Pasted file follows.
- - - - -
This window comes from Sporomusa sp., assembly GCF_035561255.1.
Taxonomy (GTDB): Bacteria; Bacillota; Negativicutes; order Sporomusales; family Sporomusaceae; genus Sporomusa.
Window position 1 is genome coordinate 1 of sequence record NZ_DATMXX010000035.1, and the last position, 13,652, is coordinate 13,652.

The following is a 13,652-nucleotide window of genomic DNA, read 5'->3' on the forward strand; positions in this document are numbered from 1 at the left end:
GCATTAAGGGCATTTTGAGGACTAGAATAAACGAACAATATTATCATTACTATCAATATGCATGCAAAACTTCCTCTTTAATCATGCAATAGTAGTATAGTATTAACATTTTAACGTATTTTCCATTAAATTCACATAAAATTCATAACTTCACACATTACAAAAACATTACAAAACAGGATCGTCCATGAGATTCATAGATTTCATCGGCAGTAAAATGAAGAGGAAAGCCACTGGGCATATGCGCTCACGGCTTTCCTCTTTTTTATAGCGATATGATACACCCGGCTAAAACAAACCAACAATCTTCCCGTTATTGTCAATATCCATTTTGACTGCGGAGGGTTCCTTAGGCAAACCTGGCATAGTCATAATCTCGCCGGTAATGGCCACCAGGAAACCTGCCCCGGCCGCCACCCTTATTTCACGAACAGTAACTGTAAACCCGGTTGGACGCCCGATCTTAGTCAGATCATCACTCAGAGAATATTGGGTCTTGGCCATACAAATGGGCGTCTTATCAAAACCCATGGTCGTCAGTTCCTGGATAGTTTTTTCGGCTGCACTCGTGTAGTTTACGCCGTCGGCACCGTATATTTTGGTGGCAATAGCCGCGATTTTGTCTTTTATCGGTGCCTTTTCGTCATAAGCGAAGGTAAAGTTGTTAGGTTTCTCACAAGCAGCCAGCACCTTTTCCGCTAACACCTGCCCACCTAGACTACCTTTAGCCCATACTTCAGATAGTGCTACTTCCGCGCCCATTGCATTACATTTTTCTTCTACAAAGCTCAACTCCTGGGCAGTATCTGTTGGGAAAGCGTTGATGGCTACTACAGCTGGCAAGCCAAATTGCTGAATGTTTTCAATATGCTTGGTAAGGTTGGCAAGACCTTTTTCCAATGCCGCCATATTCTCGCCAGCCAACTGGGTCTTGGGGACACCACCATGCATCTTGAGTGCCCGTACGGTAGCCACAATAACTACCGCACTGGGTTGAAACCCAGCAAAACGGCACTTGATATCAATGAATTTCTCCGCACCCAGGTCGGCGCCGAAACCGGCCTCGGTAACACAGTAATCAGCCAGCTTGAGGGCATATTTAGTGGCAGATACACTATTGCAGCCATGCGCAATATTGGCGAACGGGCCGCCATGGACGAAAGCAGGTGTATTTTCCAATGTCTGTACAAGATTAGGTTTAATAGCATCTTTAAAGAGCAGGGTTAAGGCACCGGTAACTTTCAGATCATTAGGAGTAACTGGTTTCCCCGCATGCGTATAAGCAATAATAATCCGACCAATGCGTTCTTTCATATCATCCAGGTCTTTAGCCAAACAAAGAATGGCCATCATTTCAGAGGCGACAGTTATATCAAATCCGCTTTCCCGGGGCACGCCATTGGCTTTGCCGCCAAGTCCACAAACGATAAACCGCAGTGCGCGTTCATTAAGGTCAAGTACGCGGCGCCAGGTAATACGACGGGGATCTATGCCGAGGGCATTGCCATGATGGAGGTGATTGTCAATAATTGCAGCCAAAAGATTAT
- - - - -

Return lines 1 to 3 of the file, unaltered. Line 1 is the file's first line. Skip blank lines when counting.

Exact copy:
This window comes from Sporomusa sp., assembly GCF_035561255.1.
Taxonomy (GTDB): Bacteria; Bacillota; Negativicutes; order Sporomusales; family Sporomusaceae; genus Sporomusa.
Window position 1 is genome coordinate 1 of sequence record NZ_DATMXX010000035.1, and the last position, 13,652, is coordinate 13,652.